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Beekeeping group forms at GRCC

Want to learn more about beekeeping? Join a local beekeeping club or attend one of their monthly meetings. (Harry Lynch/Raleigh News & Observer/TNS)

A swarm of “Groupbees” is heading to Grand Rapids Community College as the new beekeeping group plans its first meeting at noon on Wed., July 18 in room 127 of the Applied Technology Center.

The Groupbees, as the group is aptly named, was formed by GRCC IT Customer Support Director Kurt Meinders. An avid beekeeper himself, Meinders wanted to provide a place where bee enthusiasts could meet and share their experiences.

“It’s an interesting hobby of mine, and there’s a few people in the department here that do a little bit of it,” Meinders said. “I actually had a faculty member reach out with a couple questions some while back, and I thought, ‘We’ve been talking about it for a couple years.’ So we just thought, ‘Let’s just start a group and see who’s interested, and we’ll get together and learn from each other and learn from our mistakes.’”

So far, about a dozen faculty and staff members have reached out to Meinders with interest in joining the Groupbees, but the club is not exclusive to GRCC. Meinders believes the group could reach the entire Grand Rapids community.  

“We got a couple people that are not related to the college that are interested in coming in, so who knows what this is going to turn into,” Meinders said.

The group’s first meeting will focus on how much interest there is in maintaining the group, where the Groupbees plan on keeping bees and what direction members feel the group should go.

“We’ll… talk about what it is we want to find out, if we want to make it a more formal organization, if we want to keep it casual and just bring people in to talk to us and share our experiences or do we want to actually form some sort of organization,” Meinders said.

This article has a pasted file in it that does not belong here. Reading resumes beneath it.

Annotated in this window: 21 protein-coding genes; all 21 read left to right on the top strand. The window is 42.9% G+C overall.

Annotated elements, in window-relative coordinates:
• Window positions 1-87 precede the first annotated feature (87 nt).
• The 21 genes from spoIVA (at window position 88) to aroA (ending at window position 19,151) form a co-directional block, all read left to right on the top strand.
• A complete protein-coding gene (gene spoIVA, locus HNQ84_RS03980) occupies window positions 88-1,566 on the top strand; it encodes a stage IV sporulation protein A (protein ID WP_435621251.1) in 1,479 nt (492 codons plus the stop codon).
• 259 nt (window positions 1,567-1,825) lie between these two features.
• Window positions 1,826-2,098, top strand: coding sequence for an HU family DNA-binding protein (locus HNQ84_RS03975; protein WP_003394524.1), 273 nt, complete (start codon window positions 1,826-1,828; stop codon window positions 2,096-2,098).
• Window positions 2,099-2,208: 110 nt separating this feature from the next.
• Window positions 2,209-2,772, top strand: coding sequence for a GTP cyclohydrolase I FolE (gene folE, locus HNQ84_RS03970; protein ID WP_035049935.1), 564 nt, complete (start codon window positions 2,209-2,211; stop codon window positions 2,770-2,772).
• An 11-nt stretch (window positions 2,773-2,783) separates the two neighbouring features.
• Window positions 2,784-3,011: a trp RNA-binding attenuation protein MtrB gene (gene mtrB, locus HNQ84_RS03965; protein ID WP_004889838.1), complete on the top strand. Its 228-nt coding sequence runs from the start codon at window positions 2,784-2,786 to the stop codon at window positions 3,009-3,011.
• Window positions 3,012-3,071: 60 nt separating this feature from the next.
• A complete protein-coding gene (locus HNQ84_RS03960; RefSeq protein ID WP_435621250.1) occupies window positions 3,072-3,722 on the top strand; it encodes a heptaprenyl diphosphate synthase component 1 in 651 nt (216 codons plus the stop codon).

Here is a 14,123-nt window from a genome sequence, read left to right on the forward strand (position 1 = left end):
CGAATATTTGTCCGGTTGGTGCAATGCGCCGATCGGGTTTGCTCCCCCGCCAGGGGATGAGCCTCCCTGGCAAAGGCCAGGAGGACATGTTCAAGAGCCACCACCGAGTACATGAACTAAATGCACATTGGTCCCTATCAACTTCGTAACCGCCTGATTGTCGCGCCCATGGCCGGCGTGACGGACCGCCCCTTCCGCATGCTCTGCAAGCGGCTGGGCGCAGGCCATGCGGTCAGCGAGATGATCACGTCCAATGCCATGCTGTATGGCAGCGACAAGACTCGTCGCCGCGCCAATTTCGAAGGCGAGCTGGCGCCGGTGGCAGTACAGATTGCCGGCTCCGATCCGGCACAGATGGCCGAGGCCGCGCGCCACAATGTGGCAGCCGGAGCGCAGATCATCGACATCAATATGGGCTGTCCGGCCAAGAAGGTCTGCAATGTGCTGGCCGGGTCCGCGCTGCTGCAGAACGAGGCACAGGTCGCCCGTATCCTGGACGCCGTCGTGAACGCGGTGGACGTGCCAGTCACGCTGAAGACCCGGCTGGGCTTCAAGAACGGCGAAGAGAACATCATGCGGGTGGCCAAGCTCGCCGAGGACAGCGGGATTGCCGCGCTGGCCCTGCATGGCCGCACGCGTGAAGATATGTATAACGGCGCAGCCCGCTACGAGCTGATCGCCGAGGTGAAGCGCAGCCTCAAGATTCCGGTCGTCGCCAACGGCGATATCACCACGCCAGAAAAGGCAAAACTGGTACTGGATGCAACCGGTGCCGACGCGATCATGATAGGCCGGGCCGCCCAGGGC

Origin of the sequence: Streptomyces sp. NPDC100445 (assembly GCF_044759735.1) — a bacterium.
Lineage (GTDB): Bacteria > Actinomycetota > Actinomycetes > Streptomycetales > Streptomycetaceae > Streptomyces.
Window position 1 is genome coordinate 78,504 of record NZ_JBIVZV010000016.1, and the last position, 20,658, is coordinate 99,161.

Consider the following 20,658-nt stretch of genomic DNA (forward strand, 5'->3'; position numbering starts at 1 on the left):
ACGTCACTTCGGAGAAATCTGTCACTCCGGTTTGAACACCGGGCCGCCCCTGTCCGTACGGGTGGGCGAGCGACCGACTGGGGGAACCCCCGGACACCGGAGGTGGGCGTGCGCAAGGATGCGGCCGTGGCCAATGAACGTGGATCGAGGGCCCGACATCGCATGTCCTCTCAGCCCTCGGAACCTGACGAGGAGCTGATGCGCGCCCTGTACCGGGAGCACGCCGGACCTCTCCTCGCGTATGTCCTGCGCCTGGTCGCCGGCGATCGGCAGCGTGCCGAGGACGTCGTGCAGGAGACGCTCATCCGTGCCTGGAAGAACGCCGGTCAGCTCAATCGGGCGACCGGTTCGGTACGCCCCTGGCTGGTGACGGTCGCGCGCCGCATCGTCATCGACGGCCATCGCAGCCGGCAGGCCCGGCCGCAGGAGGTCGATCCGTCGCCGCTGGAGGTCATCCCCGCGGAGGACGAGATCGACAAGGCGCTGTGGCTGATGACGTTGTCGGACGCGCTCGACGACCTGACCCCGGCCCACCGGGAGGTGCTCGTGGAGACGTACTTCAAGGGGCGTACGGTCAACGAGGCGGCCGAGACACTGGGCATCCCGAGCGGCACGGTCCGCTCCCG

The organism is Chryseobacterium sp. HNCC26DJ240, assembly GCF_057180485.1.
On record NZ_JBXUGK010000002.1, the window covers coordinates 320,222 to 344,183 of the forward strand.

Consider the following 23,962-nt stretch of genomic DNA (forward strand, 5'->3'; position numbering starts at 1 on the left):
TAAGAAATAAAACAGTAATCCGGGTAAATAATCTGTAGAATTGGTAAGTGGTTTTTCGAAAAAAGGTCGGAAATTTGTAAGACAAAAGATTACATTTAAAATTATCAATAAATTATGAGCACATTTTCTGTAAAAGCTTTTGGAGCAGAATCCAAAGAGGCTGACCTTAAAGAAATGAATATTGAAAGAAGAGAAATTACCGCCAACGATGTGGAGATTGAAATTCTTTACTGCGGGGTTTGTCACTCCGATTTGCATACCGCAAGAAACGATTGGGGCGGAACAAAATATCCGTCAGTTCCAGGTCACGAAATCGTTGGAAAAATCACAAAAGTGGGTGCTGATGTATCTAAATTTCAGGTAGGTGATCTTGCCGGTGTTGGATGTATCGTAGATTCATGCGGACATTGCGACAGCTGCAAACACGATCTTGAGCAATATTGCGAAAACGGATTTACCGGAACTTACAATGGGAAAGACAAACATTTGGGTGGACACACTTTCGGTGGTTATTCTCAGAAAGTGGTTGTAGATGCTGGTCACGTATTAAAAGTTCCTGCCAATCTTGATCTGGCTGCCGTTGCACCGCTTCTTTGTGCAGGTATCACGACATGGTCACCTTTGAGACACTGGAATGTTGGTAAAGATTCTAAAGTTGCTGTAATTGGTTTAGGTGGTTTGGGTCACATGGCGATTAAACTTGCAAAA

A special guest speaker is also scheduled to attend the first meeting to talk to the newly formed group about beekeeping practices and how to get started with the hobby.

“I have Don Lam from Don Lam Bees coming in,” Meinders said. “He’s just going to… talk about beginning beekeeping and answer any questions we might have.”

It is yet unknown where the group will keep the bees, but Meinders has the ideal place on campus in mind.

“It would be really cool if we could do it at the herb garden on top of the ATC,” he said. “That’d be a great place for a beehive.”

Meinders also has a vision as to where the group could potentially end up.

“Maybe, who knows, we can find someone who can sponsor an observation hive for us or something down the road because those are really great to see,” he said. “Basically, part of the hive is inside the building, and they have access to go outside so you can stand inside the building and watch what’s going on inside the hive.”

The idea sprouted from his own experiences with beekeeping noting his first hive was a topbar beehive with observation windows.

“You get the bees and it’s amazing… to watch them and in a matter of days building all this structure, cone and stuff and be able to open this hive and see it,” he said.

As for the best part about beekeeping, Meinders had this to say:

“It’s not getting stung,” Meinders joked. “It comes with the territory, but some people they just don’t act like they get stung. I don’t know, it’s just something to take your mind off of everything else that’s going on in your life, and you get to watch this amazing colony of bees do their thing and it looks very organized and very intelligent. It’s amazing what they’re doing.”

Grand Rapids is home to a bigger beekeeping group, the Grand Rapids Area Beekeepers, where community members get together once a month from March through October. Residential and urban beekeeping has been on the rise as of late with an increasing amount of interest from the public to keep bees in the city. Meinders is not the only staff member from GRCC to show interest in beekeeping. Joel Frank, the technical operation technician at the ATC building, was pushing his home city of Cedar Springs to allow residential beekeeping.

Anyone with an interest in joining the Groupbees should contact Meinders at kmeinder@grcc.edu before the first meeting on July 18. The club is open to students, staff, faculty and community members.

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